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Got your first pay? Five simple rules for your investment journey

Start early to avail the benefits of compounding, build a nest egg, work to a plan, stay safe: do this, and the force will be with you.

November 25, 2022 / 02:12 PM IST

Gatha Singh, 22, works as an Analyst with 60_decibels, a social impact measurement firm. For Singh, retirement planning is a distant goal that she’d rather not think about now. For the moment, she has her eyes set on travel. “One of my major goals is to travel every month,” she says.

To this end, she sets aside 50 percent of her salary and invests it in a basket of mutual funds (MF), stocks, and a bank recurring deposit (RD). While the goal of monthly travel is a bit lofty, she is on the right path — regular savings to meet her goal.

Like Singh, there are many youngsters who enter the workforce every year. Deciding how to invest your money in your 20s can seem overwhelming at first. You don’t need to have a lot of money to be a successful investor. The most important thing is to start early, and take baby steps. “Find a balance between impulse spending and investing for your future,” says Kalpesh Ashar, a certified financial planner and SEBI registered investment advisor.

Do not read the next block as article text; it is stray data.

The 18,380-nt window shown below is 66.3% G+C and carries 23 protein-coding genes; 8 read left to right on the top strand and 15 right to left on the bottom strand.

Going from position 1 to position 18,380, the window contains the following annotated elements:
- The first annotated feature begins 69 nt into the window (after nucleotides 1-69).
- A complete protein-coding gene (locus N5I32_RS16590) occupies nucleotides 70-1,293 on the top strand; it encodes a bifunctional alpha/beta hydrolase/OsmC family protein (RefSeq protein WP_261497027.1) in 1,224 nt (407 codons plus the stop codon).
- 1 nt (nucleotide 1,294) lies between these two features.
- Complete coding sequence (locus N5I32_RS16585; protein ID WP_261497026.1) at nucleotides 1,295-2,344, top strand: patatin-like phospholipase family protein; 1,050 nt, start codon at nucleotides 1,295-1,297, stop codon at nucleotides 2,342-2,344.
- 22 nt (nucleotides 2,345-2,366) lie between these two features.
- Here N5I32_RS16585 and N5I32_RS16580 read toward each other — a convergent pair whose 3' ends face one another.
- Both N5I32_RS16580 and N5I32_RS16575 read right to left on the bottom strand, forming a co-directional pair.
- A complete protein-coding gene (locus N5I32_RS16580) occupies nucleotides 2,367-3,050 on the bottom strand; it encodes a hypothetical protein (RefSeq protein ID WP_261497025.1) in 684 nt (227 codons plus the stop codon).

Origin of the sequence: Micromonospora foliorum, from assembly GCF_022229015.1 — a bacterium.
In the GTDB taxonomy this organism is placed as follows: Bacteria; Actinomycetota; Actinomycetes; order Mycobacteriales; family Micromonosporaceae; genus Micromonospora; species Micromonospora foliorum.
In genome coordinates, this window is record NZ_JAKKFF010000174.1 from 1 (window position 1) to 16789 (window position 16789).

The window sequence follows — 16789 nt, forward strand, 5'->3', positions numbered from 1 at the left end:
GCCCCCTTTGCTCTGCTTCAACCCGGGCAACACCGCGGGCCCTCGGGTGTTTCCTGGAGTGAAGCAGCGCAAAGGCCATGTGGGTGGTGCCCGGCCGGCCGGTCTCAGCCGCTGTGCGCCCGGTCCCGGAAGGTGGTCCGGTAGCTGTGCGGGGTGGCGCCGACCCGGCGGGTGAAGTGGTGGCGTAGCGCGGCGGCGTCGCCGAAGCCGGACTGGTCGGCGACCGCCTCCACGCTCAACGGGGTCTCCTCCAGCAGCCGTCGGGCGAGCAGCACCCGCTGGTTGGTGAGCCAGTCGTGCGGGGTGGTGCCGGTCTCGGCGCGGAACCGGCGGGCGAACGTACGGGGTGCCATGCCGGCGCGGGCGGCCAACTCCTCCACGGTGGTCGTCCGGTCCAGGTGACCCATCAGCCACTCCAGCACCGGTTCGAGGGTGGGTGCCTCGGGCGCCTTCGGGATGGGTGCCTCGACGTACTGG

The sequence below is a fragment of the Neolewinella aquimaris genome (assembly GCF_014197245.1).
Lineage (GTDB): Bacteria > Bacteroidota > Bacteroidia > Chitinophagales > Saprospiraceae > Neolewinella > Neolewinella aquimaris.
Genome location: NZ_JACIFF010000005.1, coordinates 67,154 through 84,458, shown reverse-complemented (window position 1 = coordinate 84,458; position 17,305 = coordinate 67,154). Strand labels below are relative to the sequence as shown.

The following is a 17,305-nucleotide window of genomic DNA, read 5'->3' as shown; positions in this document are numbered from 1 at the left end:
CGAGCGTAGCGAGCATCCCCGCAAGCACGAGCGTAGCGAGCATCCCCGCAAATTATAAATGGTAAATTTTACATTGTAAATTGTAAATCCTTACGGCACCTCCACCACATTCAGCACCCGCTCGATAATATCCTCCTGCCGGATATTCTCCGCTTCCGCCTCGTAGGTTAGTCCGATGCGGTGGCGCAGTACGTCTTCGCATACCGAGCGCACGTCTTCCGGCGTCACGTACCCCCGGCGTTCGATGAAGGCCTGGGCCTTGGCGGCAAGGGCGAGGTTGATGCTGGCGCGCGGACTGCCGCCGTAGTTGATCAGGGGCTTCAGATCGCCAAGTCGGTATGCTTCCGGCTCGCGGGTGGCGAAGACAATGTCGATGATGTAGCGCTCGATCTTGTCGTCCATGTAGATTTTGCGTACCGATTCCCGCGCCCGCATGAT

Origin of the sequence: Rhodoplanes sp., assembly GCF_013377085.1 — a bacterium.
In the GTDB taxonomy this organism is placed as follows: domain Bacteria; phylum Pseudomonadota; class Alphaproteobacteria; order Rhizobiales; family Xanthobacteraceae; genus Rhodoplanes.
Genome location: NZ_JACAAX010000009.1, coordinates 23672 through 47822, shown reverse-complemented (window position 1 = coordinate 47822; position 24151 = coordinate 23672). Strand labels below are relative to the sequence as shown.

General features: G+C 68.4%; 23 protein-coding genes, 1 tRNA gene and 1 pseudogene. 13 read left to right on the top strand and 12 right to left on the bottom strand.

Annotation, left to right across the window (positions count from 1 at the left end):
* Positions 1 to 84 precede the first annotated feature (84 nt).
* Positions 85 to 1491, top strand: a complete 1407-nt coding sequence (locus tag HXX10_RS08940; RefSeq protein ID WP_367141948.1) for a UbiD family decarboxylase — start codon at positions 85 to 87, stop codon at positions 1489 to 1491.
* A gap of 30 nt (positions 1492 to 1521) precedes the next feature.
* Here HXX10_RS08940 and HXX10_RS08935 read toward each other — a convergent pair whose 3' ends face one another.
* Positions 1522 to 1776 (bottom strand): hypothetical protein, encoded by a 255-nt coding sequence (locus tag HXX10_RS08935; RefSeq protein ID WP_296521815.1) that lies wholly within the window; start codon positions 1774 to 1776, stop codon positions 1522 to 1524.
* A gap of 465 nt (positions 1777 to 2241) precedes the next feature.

Gatha Singh, 22, plans to travel every month and saves her money in instruments such as mutual funds, direct stocks and bank RD. Gatha Singh, 22, plans to travel every month and saves her money in instruments such as mutual funds, direct stocks and bank RD.

Start early

It is good to start investing as early as possible, ideally when you receive your first salary, and avail of the benefits of compounding.

For instance, let’s say you started early and invested Rs 1 lakh, and your investment grew 14 percent per annum. If you stay invested for 20 years, you will end up with Rs 13.74 lakh.

But if you start later and can stay invested only for 10 years before needing the money, then you will end up accumulating only Rs 3.70 lakh. That’s the power of compounding.

Screenshot 2022-11-25 at 12.25.16 AM

Ankit Bhuria, 23, who works as an Analyst with S&P Global, started investing at the age of 18. “I started a SIP (systematic investment plan) of Rs. 1,500 at the age of 18, which I still continue,” he says. After his first pay, his investments went up. Bhuria, who lives with his parents and therefore saves on rents and food expenses, prefers to channel 30 percent of his salary into fixed deposits (FD) and public provident fund (PPF), and nearly 50 percent into shares and MFs, including one tax-saver fund.

Build a nest egg

When you have just started your first job it may not be the best time to think of layoffs. But many start-ups are struggling. Many technology companies are also going through tough times and laying off people. It’s crucial to be prepared for such eventualities.

“Build an emergency fund with FDs, liquid funds, and ultra-short funds,” says Kiran Telang, Co-Founder and Director, Dhanyush Capital Services.

One can keep a part of their salary aside every month to build a fund that covers six months’ worth of essential expenses. These are expenses you just can't avoid: rent, food, your SIP investments, insurance premium, etc.